If you’ve ever seen Kevin Spacey double knock a desk in his acclaimed role as Frank Underwood in House of Cards, you may have noticed that for all of his questionable qualities, bad taste was definitely not one of them. Tailored suits, pristine shirts and an eye for accessorising without appearing gauche were sartorial tactics used to lull you into an, albeit false, sense of security. To be honest, the man makes a lust for power at all costs look good.
It’s a shame the same can’t be said about our own male politicians. Instead we get budgie smugglers, Lycra and baggy tracksuit pants on a morning power walk.
For a gig that guarantees a life in the public eye and places an undeniable emphasis on image, our national representatives are regularly falling flat when it comes to the style stakes. Suits are often ill-fitting (ahem, Bill Shorten), grooming is negligible (c’mon gents, you should know by now that hair product and moisturiser is NOT the enemy) and the only accessorising that any of them seem to know how to do is to don a hard hat when visiting a construction site.
Part of the problem could lie in the contradictory nature of the political image – the need to appear successful and assured battling with the equally important need to be considered relatable, causing a confusing jumble of aesthetic sensibilities.
Mind you, this didn’t seem to be an issue for the political giants of yesteryear such as Paul Keating, whose rhetoric skills during debate and economic brilliance were outshined only by the cut of his Italian suits; or Malcolm Fraser, whose vision for a multicultural Australia was as inspiring as his fondness for subtle pattern and pocket squares; and let’s not mention the fact that, before his untimely disappearance, Harold Holt in 1953, and in 1954 was named one of Australia’s six best-dressed men.
So what are our current representatives getting so wrong?
To be honest, it’s not so much wrong as it is uninspired (although Greg Hunt’s penchant for wearing clashing patterns and Casio watches with suits makes as much sense as his stance on climate change). Much like their ambivalent approach to policy, our political leaders have become reluctant to take risks when it comes to sartorial expression.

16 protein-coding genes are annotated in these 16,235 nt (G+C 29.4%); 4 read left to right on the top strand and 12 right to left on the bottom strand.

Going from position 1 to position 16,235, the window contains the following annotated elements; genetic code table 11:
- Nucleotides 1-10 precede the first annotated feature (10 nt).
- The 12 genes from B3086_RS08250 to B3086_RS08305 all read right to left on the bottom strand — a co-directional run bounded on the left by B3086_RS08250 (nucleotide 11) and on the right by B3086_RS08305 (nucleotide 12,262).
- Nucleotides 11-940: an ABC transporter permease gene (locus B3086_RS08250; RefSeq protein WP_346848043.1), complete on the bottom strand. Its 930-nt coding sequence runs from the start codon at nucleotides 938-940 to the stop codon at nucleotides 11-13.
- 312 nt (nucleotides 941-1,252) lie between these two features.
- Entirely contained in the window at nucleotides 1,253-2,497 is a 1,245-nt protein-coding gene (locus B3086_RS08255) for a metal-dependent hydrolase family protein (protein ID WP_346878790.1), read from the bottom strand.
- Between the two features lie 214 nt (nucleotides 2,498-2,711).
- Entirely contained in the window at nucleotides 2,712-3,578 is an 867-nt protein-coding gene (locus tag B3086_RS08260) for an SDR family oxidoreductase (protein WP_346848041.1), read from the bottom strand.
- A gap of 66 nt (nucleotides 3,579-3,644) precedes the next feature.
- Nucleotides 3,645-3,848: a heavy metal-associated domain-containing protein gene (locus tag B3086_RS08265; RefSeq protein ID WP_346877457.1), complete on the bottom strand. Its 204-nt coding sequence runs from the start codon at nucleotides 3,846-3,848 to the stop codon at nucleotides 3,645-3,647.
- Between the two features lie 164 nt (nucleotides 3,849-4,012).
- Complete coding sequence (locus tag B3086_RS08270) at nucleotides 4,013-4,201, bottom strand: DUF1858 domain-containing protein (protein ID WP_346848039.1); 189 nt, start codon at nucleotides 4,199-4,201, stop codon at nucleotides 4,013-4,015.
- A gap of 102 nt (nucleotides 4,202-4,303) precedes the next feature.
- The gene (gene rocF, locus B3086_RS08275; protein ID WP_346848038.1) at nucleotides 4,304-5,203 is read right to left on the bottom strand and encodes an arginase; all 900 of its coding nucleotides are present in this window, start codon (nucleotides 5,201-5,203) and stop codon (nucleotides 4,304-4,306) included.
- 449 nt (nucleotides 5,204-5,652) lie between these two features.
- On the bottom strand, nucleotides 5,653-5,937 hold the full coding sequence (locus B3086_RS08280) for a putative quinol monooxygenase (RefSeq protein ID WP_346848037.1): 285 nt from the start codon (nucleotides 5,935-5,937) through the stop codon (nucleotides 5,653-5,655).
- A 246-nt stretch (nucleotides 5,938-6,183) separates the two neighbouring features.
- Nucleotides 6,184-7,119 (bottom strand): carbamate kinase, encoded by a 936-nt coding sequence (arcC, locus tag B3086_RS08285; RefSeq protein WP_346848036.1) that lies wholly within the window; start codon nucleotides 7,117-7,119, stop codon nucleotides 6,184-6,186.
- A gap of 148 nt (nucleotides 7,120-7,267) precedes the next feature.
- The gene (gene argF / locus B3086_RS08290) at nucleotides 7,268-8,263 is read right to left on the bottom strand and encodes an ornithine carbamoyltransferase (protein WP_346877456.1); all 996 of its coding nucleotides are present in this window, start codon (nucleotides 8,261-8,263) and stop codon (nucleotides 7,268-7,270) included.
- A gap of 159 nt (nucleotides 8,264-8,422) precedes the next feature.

Some have dubbed it the “Presidential effect”, with politicians seemingly taking their style cues from US President Barrack Obama’s carefully non-descript mode of dress.
It’s a back-to-basics, minimalist approach to the power dressing – single colour tie (most often blue), navy blue suit and the ubiquitous white shirt. It’s a selection also jokingly known as the ‘purity colours’, used to signify traits such as reliability and stability – a subtle hint that situations can be the exact opposite.
Then there’s the (not so) small matter of tailoring and fit. Opposition Leader Bill Shorten is a serial offender when it comes to wearing jackets that are too large across the shoulders or too full in the body, making him look like someone who just borrowed their favourite uncles only suit. Which is okay when you’re 16* but not when you’re Leader of the Opposition.
It could also be that an interest in fashion or style probably isn’t high on the list of priorities for someone who has dedicated their life to public service on a national level.
But in an age where an image speaks not only a thousand words and the perfect photo op can just as quickly become collateral damage, it’s naïve to think that paying attention to ones presentation isn’t something to worry about (Albo, I’m looking at you.)
Looking back, when Julia Gillard made her prophetic announcement that men in blue ties would rule the country, you could say that she wasn’t just indicating the disproportionate gender representations in parliaments – she was also predicting the death of individuality. Among the men, at least. That Julie Bishop can rock a mean Chanel brooch.
*this is not okay even when you’re 16.